The first wedding that I planned was in no way a traditional wedding. Ten eager little girls decorated the printed invitations with sequins, buttons, and markers. The same energetic hands prepared the wedding feast, consisting of bagged lunches, blintz souffle, and of course a layer cake. On the big day I looked around with excitement. Again, I noticed something odd about this wedding. All the participants and guests appeared about four feet high. The "groom" had long hair pinned up with brown lines on her face (was that supposed to be a beard?) The wedding location, a back yard with a swing set and a wading pool, seemed far from romantic. This wedding however was not supposed to be one of those types of weddings. As I pressed the "PLAY" button on the tape recorder I knew that ten 4-6-year-old girls cared deeply about this wedding. Despite the absence of a reason for celebration, I pulled all the girls into the circle and we started dancing and clapping to the music. The energy that went into the preparation on previous days could finally be appreciated. My campers and I not only celebrated the accomplishment of the mock wedding, we celebrated the fun and excitement we experienced for the first three weeks in Camp Glitter Girls. I had begun preparing for Camp Glitter Girls over four months before by budgeting, sending out fliers, confirming registration and finally making sure that every camper would have the time of her life. As I danced, I celebrated the times I almost lost my patience but didn't, the times that I planned activities late into the night because I knew that only an organized schedule would ensure the success of my camp.

The lessons I had learned from previous summer camps contributed greatly to this camp's success. At the age of thirteen, I first ran a camp for eight children. The next year a friend and I co-managed a camp for twenty children at a small school campus. Finally at the age of fifteen I created my most challenging summer camp with thirty-five children. In just three years the size of my camp tripled and so did the life lessons. I not only carried the responsibility for my own "bunk," but with my co-manager I hired other counselors, arranged busing to and from field trips, managed a $15,000 budget, and ensured that thirty-five children had a fun summer. The overnight to San Diego, water fun, cheers, a carnival to end the summer and many other events definitely ensured that my campers had a great summer. However, at the end of those six weeks, new ideas floated in my mind about how I would manage a camp next time.

The camp's increased size added new dimensions to management. On one occasion I firmly reminded a mother of her financial obligations to the camp when she started bargaining. When counselors failed to perform as expected I was required to separate friendships and business. With a much wider variety of campers, I dealt with behavioral problems among the campers. This even included involving the parents in the case of two unusually unruly boys. While a troubled girl with attention deficit disorder in my "bunk" needed special attention, I had to make sure that none of my other campers felt slighted in any way. As the summer progressed I learned how sometimes I just have to put my foot down and say "no." Sometimes extra attention is not always best for a difficult child. Most importantly, I had an experience in the real world of business that taught me how to stand up for myself and address interpersonal and administrative problems.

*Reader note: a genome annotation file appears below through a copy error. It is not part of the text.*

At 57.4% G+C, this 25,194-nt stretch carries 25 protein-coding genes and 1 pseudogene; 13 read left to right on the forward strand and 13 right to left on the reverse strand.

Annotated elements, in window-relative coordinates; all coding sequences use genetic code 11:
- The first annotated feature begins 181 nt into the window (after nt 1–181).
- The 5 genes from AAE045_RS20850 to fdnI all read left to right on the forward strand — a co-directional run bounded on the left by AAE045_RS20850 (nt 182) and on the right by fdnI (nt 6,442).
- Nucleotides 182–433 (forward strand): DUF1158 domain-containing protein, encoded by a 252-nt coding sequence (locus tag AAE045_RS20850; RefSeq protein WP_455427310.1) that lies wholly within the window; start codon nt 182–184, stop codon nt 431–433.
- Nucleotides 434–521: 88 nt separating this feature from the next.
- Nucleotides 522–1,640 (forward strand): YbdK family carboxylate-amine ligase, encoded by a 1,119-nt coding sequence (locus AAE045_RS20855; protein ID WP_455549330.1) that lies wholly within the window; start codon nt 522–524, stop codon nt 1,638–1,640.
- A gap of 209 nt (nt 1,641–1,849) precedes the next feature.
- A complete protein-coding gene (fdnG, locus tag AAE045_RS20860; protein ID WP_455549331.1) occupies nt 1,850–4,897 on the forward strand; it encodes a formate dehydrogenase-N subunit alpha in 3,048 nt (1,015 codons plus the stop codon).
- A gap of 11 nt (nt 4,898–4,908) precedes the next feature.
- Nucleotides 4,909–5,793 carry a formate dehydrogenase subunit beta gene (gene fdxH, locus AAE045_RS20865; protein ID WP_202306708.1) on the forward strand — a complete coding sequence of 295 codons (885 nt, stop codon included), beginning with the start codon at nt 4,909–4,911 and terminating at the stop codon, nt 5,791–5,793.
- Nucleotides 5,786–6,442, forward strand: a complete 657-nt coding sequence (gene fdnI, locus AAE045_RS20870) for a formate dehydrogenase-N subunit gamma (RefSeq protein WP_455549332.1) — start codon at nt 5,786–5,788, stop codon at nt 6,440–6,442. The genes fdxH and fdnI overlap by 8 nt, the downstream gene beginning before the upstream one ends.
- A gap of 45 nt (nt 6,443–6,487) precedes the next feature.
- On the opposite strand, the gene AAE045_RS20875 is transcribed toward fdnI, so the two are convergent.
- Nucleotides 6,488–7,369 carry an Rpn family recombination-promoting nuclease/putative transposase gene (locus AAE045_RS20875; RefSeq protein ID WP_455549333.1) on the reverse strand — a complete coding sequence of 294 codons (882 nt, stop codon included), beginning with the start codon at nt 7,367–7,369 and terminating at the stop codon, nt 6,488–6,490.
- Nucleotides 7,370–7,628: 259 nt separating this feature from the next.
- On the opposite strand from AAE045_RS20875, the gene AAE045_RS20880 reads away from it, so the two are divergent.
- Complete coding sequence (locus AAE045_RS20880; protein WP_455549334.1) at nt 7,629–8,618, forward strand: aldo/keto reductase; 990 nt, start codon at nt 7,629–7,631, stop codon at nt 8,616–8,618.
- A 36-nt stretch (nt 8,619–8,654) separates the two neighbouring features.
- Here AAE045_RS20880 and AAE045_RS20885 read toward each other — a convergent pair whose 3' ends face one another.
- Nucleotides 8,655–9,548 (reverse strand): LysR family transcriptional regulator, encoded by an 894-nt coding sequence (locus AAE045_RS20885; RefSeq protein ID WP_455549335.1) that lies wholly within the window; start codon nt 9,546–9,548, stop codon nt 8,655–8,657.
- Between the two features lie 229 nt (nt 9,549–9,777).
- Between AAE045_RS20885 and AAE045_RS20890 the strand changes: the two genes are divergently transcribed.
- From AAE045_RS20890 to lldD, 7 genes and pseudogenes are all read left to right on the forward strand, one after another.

This past summer as I looked around the yard at the beaming faces flushed from dancing, I realized that Camp Glitter Girls was the culmination of all the experiences and lessons in which I partook since my first camp four years earlier. I learned how to make a camp with ten campers far more fun and even more profitable than a camp for thirty-five children. Instead of marketing to a broad range of ages, I marketed Camp Glitter Girls to a specific age group of girls. The smaller group facilitated a close and familiar atmosphere, not to mention a decrease in problems. Instead of focusing on the quantity of campers, I focused on the quality of my campers' experience, and we all reaped the benefits. The mock wedding at my previous camps never exuded the energy and spirit of the one at Camp Glitter Girls. As the dancing subsided and I heard oohs and aahs over the cake, I looked at every single girl in the room. I did not just see cute adorable faces; rather I saw how each girl challenged me in her own way and unconsciously taught me her own special lesson.

As I turn towards my future and make life-defining decisions, I look back upon my experiences with my campers for inspiration and direction. I view my upcoming years at university as an opportunity to further use the skills I acquired in running summer camps. The diversity, academic excellence, and broad array of classes and extracurricular activities at UCLA will provide an environment that will challenge me to use the leadership, initiative, creativity and interpersonal abilities that I used at Camp Glitter Girls.

 

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